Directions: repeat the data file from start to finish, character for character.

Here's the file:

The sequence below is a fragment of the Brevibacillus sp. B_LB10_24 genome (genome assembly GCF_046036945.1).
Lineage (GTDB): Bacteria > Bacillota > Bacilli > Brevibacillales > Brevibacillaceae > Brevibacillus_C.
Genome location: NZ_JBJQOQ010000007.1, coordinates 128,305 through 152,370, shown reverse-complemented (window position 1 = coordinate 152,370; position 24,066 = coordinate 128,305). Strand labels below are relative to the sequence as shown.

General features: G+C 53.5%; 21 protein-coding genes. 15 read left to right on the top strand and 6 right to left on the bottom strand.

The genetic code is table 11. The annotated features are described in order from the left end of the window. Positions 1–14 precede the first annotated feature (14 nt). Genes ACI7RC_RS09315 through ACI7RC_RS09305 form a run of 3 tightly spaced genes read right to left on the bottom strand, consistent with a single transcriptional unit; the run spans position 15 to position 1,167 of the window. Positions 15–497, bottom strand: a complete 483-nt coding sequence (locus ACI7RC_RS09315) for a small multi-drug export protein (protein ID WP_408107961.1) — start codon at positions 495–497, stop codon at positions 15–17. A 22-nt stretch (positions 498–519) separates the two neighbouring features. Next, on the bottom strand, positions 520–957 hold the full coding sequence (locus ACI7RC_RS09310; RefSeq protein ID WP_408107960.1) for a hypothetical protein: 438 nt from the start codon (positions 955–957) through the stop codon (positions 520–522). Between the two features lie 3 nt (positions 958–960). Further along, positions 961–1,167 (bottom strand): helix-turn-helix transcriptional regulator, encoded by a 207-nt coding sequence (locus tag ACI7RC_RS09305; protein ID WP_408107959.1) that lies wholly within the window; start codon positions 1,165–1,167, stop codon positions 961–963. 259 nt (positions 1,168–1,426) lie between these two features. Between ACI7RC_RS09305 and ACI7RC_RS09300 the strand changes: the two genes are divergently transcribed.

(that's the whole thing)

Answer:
The sequence below is a fragment of the Brevibacillus sp. B_LB10_24 genome (genome assembly GCF_046036945.1).
Lineage (GTDB): Bacteria > Bacillota > Bacilli > Brevibacillales > Brevibacillaceae > Brevibacillus_C.
Genome location: NZ_JBJQOQ010000007.1, coordinates 128,305 through 152,370, shown reverse-complemented (window position 1 = coordinate 152,370; position 24,066 = coordinate 128,305). Strand labels below are relative to the sequence as shown.

General features: G+C 53.5%; 21 protein-coding genes. 15 read left to right on the top strand and 6 right to left on the bottom strand.

The genetic code is table 11. The annotated features are described in order from the left end of the window. Positions 1–14 precede the first annotated feature (14 nt). Genes ACI7RC_RS09315 through ACI7RC_RS09305 form a run of 3 tightly spaced genes read right to left on the bottom strand, consistent with a single transcriptional unit; the run spans position 15 to position 1,167 of the window. Positions 15–497, bottom strand: a complete 483-nt coding sequence (locus ACI7RC_RS09315) for a small multi-drug export protein (protein ID WP_408107961.1) — start codon at positions 495–497, stop codon at positions 15–17. A 22-nt stretch (positions 498–519) separates the two neighbouring features. Next, on the bottom strand, positions 520–957 hold the full coding sequence (locus ACI7RC_RS09310; RefSeq protein ID WP_408107960.1) for a hypothetical protein: 438 nt from the start codon (positions 955–957) through the stop codon (positions 520–522). Between the two features lie 3 nt (positions 958–960). Further along, positions 961–1,167 (bottom strand): helix-turn-helix transcriptional regulator, encoded by a 207-nt coding sequence (locus tag ACI7RC_RS09305; protein ID WP_408107959.1) that lies wholly within the window; start codon positions 1,165–1,167, stop codon positions 961–963. 259 nt (positions 1,168–1,426) lie between these two features. Between ACI7RC_RS09305 and ACI7RC_RS09300 the strand changes: the two genes are divergently transcribed.